Film Room

Talking Tactics: Key Moments in FC Cincinnati’s loss to Red Bulls

Brad breaks down those key moment in FC Cincinnati’s loss to the New York Red Bulls. There were positive moments along with the two goals given up.

When Bobby Warshaw of MLS’s Extra Time came on the Cincinnati Soccer Talk podcast last week, (listen here) he commented that one of Yoann Damet’s primary tasks as the interim manager would be to catch up the FC Cincinnati squad on fundamentals. Something that most MLS teams had figured out by this point in the season.

The first match under Damet showed an emphasis on short, simple passing and a possession-based approach. The second match was a throwaway, as Damet and the team were not prepared to play with injuries in the heat of Orlando. FCC was on the back foot pretty much from the beginning. The question is, was there any progress made in FCC’s loss to Red Bulls on Saturday?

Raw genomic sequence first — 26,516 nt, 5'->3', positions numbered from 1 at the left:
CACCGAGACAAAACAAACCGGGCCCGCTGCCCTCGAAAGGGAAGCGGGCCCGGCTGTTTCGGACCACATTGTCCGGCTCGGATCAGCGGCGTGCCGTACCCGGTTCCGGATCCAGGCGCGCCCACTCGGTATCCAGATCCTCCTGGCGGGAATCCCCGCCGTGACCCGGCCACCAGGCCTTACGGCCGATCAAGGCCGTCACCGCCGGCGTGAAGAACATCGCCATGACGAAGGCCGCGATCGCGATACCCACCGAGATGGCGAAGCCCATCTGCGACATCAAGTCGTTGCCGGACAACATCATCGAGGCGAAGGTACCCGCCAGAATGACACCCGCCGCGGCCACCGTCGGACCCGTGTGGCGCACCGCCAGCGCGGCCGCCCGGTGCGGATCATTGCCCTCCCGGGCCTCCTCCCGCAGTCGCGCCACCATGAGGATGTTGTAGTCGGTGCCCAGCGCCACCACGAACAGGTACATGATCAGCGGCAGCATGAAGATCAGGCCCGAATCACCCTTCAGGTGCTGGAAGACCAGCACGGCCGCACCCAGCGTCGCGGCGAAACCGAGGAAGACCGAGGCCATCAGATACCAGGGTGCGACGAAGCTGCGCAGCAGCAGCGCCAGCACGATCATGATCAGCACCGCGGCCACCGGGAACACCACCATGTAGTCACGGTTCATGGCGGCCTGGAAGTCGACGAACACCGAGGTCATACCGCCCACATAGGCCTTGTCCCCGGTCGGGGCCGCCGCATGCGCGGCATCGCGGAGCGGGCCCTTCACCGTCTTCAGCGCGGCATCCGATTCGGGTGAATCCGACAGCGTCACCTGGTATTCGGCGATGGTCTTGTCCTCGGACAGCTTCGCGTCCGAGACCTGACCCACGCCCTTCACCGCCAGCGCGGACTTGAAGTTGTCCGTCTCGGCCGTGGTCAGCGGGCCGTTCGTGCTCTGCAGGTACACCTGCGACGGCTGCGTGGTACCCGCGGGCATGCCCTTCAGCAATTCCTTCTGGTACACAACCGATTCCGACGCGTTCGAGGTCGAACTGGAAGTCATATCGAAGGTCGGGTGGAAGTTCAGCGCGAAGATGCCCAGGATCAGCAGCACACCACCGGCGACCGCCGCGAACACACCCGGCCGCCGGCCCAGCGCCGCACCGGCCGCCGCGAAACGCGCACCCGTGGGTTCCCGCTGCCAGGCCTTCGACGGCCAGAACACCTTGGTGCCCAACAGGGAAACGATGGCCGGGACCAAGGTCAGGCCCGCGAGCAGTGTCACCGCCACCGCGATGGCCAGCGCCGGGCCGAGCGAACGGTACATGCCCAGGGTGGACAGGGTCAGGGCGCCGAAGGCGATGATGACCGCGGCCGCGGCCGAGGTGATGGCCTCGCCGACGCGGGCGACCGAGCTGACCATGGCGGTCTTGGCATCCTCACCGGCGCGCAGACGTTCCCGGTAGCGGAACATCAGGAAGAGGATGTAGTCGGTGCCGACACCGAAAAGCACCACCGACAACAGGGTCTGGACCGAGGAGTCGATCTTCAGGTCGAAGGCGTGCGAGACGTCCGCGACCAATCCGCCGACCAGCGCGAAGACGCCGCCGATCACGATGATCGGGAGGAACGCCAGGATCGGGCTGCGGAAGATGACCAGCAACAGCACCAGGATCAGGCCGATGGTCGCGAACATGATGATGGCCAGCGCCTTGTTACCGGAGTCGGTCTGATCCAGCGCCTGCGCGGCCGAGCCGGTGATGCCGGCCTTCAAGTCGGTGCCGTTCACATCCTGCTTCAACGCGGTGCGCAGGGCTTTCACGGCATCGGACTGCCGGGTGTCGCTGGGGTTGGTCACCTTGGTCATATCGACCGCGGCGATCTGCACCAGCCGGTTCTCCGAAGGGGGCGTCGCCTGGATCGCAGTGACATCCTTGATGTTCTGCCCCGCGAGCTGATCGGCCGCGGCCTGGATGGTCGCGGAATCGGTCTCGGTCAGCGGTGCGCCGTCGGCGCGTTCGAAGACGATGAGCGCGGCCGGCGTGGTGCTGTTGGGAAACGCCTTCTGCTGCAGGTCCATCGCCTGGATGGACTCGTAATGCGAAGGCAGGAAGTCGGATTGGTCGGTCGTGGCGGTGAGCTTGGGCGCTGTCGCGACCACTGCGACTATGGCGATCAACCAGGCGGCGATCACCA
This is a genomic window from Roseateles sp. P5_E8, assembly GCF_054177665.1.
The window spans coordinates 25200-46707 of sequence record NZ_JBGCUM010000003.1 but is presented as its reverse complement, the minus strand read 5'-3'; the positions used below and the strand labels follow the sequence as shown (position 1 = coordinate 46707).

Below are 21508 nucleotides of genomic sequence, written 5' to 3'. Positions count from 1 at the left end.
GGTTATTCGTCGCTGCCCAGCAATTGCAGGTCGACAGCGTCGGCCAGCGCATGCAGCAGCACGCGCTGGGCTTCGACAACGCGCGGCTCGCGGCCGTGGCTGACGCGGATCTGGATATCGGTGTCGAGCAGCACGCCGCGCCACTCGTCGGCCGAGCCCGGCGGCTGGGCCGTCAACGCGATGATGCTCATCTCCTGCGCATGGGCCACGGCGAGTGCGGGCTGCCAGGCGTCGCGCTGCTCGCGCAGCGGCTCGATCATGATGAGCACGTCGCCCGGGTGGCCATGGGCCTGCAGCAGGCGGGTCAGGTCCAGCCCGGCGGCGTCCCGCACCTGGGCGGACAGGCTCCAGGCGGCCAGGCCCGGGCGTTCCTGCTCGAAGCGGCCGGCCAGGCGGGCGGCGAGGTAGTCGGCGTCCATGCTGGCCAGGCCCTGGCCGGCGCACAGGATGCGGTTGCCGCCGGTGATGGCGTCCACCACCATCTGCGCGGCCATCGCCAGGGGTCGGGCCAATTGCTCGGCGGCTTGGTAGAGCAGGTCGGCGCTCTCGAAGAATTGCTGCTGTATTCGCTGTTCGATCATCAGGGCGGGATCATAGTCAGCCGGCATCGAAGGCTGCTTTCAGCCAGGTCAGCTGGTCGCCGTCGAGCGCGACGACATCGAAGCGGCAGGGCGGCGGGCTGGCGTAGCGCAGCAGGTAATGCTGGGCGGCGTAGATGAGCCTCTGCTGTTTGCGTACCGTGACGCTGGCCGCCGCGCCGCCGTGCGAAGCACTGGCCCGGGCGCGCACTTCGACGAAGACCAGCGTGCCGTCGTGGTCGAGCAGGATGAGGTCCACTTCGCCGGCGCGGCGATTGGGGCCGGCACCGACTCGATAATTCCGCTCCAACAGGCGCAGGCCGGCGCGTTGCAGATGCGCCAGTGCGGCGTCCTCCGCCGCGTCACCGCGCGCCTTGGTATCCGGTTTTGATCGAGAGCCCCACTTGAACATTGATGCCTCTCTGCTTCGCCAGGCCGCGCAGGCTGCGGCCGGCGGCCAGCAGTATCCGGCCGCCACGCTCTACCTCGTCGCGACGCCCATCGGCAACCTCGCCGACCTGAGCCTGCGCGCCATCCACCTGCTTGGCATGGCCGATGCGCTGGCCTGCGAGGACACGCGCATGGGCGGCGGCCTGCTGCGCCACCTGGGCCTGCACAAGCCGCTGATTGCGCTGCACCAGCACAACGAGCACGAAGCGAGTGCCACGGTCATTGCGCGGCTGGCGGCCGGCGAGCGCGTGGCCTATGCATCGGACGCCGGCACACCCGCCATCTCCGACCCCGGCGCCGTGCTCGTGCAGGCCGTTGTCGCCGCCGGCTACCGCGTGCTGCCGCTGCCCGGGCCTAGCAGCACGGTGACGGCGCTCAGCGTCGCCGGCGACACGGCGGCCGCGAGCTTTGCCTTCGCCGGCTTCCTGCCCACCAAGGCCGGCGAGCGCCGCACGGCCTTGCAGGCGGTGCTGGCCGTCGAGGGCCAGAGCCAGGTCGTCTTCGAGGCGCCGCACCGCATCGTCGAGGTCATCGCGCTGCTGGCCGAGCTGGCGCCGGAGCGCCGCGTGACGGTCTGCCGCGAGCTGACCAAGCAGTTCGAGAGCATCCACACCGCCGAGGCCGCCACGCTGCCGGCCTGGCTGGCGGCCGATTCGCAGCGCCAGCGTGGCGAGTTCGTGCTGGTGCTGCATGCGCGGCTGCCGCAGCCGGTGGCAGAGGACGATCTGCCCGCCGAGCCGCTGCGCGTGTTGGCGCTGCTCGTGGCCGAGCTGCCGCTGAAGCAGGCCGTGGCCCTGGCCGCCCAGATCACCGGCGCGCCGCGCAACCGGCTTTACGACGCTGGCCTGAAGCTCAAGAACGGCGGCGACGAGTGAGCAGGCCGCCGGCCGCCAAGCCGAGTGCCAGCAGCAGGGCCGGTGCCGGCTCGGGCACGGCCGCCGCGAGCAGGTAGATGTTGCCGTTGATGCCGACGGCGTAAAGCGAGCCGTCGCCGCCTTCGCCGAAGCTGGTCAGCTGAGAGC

Breaking the Defense Down

The short passing game that FCC employed against Montreal is straight forward. A team moves the ball quickly from point to point on the field waiting for the defense to make a mistake as they shift to cover the new gaps created with each pass. This tactic is effective and is an absolute necessity in the toolbox of any competent team. It relies on the defense to beat itself. Teams need to be able to open up the field with a dynamic range of passing in order to intentionally pull the defense out of position when necessary. Fans had yet to see FCC’s ability to go out and break a defense … until Saturday.

In the 4th minute of Saturday’s match, Emmanual Ledesma cut the ball back inside and hit a beautiful long pass across the field to Roland Lamah (1, above). The Red Bulls defense was expecting him to play the ball down the line to a streaking Victor Ulloa, and the switch of play turned them inside out. This sort of dynamism was not often seen in FC Cincinnati’s first 13 matches. Unfortunately, Lamah chose to dribble inside and unleash a long-range effort on the goal instead of playing the ball into Fanendo Adi who had found space between the Red Bulls center backs. (2, above)